As our regular readers will be aware, on 23 June 2016, the UK voted in a referendum to leave the European Union (EU), by a relatively narrow margin of 51.9% to 48.1%. The Government initiated the official withdrawal process on 29 March 2017, providing for a 2-year period to allow for the negotiation of a withdrawal agreement, so that the UK was due to leave the EU on 29 March 2019.
With the UK having been tied to the EU for over 40 years, Brexit, as it quickly became known, would clearly have wide ranging implications both within the UK and on its external relationships with other countries. As a result, the withdrawal process has been difficult and controversial, and has resulted in extensions being sought from and granted by the EU, and deadlock in Parliament.
The present position is that the EU has granted an extension until 31 January 2020, at which point, in the absence of a further extension, the UK will leave the EU, either with or without a deal, the latter being referred to as a no-deal Brexit. In relation to the field of intellectual property, while patents are unaffected, the main effect of a no-deal Brexit would be on EU registered trade marks and registered Community designs, since membership of the EU is required to allow an EU trade mark or design to have effect in the UK. The Government has made significant preparations to allow for the continuity of registered trade mark and design protection in the UK after Brexit. More information on this can be found on our website.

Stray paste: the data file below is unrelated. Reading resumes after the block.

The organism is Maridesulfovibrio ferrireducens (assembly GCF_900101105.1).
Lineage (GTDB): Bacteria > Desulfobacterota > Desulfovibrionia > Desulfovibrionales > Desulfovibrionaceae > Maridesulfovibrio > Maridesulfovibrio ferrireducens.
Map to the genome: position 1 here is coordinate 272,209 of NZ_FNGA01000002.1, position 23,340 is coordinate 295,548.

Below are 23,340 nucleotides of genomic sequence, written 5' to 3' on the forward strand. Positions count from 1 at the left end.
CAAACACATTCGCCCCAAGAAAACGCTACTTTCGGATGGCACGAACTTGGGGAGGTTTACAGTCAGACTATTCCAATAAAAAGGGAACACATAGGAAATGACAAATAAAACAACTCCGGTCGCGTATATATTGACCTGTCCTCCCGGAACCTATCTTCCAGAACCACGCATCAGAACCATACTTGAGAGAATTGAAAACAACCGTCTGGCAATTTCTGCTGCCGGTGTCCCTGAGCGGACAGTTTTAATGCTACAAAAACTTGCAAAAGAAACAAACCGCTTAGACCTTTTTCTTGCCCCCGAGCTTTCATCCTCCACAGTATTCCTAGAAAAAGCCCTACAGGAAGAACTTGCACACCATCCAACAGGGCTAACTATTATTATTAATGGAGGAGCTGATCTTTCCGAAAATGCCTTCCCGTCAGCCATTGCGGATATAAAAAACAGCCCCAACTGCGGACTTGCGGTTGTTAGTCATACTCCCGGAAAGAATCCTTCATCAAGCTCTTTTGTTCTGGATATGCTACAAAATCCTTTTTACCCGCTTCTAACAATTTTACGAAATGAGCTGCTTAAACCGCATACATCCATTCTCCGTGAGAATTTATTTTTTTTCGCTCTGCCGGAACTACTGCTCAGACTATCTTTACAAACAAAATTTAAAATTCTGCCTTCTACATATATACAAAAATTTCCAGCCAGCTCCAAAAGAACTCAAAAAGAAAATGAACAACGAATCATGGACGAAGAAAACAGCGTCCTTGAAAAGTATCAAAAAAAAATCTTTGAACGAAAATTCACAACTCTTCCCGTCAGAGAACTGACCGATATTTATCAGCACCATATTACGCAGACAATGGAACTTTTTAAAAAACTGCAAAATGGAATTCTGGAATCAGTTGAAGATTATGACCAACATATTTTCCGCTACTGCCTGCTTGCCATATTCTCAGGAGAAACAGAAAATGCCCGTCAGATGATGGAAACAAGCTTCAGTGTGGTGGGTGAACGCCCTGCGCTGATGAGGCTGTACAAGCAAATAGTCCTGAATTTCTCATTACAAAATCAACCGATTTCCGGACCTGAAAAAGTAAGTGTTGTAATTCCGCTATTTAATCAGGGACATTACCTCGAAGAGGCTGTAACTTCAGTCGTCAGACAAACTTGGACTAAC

In an attempt to break the current deadlock, the Government called a General Election on 12 December. The result of this election will affect the way in which the UK leaves the EU, or even whether it leaves at all. Although there are a number of different scenarios depending on the outcome of the election, the prospect of a no-deal Brexit on 31 January 2020 is now very remote, which should give a great deal of comfort to trade mark owners.
If it wins the election with a sufficient majority, the Conservative party, which forms the current government, would seek to leave the EU on 31 January on the basis of the latest withdrawal agreement which has been negotiated with and accepted by the EU. This would lead to a transition period until at least the end of 2020 during which the new government would seek to negotiate a trade agreement with the EU. During this transition period, there would be no change in the protection provided by EU trade marks and designs. At the end of that period, the impact on these EU rights would very much depend on the trade deal that had been reached, but the transition to any new system should be much more measured and predictable than under a no-deal scenario.
If the Conservative party does not win the election, then the most likely outcome is that there would be a coalition government supporting a renegotiation of the deal with the EU, with a view to achieving a closer alignment, or potentially even remaining in the EU, following a further referendum to be held during 2020. Although this would require the EU to grant a further extension beyond 31 January, it is difficult to see why it would refuse to do so in these circumstances.
In summary, whatever the result of the election, it is likely that the status quo in relation to EU trade marks and designs will prevail for a further year at least, and that subsequently, even if the UK does leave the EU, this will be on the basis of a trade deal that provides a predictable and smooth transition for trade mark and design owners.